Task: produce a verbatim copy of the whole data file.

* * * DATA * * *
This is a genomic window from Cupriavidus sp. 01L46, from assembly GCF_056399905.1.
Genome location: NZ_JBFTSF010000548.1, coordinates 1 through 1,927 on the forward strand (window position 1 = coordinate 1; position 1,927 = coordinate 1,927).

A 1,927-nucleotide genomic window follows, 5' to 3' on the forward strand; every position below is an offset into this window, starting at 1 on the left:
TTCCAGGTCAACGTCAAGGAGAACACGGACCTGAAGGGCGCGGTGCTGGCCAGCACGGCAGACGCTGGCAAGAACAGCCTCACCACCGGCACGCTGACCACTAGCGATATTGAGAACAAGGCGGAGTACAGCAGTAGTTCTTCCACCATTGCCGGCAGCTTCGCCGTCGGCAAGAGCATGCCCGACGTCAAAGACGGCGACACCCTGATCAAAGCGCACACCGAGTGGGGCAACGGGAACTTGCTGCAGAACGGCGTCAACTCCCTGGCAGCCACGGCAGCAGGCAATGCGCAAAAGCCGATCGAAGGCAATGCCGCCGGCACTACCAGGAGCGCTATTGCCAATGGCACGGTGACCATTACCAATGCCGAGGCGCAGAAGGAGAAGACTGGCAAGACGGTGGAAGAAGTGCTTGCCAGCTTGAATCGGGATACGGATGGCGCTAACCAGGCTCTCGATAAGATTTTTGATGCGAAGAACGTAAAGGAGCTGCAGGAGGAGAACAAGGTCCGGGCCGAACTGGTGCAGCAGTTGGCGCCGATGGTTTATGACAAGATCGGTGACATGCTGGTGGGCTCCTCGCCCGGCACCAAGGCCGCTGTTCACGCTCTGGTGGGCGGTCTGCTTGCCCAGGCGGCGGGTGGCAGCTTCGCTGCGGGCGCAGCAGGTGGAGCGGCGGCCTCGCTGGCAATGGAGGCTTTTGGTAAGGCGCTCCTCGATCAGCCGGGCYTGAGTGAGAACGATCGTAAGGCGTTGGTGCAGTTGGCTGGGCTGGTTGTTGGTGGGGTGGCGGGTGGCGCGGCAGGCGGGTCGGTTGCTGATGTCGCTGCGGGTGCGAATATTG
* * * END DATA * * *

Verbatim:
This is a genomic window from Cupriavidus sp. 01L46, from assembly GCF_056399905.1.
Genome location: NZ_JBFTSF010000548.1, coordinates 1 through 1,927 on the forward strand (window position 1 = coordinate 1; position 1,927 = coordinate 1,927).

A 1,927-nucleotide genomic window follows, 5' to 3' on the forward strand; every position below is an offset into this window, starting at 1 on the left:
TTCCAGGTCAACGTCAAGGAGAACACGGACCTGAAGGGCGCGGTGCTGGCCAGCACGGCAGACGCTGGCAAGAACAGCCTCACCACCGGCACGCTGACCACTAGCGATATTGAGAACAAGGCGGAGTACAGCAGTAGTTCTTCCACCATTGCCGGCAGCTTCGCCGTCGGCAAGAGCATGCCCGACGTCAAAGACGGCGACACCCTGATCAAAGCGCACACCGAGTGGGGCAACGGGAACTTGCTGCAGAACGGCGTCAACTCCCTGGCAGCCACGGCAGCAGGCAATGCGCAAAAGCCGATCGAAGGCAATGCCGCCGGCACTACCAGGAGCGCTATTGCCAATGGCACGGTGACCATTACCAATGCCGAGGCGCAGAAGGAGAAGACTGGCAAGACGGTGGAAGAAGTGCTTGCCAGCTTGAATCGGGATACGGATGGCGCTAACCAGGCTCTCGATAAGATTTTTGATGCGAAGAACGTAAAGGAGCTGCAGGAGGAGAACAAGGTCCGGGCCGAACTGGTGCAGCAGTTGGCGCCGATGGTTTATGACAAGATCGGTGACATGCTGGTGGGCTCCTCGCCCGGCACCAAGGCCGCTGTTCACGCTCTGGTGGGCGGTCTGCTTGCCCAGGCGGCGGGTGGCAGCTTCGCTGCGGGCGCAGCAGGTGGAGCGGCGGCCTCGCTGGCAATGGAGGCTTTTGGTAAGGCGCTCCTCGATCAGCCGGGCYTGAGTGAGAACGATCGTAAGGCGTTGGTGCAGTTGGCTGGGCTGGTTGTTGGTGGGGTGGCGGGTGGCGCGGCAGGCGGGTCGGTTGCTGATGTCGCTGCGGGTGCGAATATTG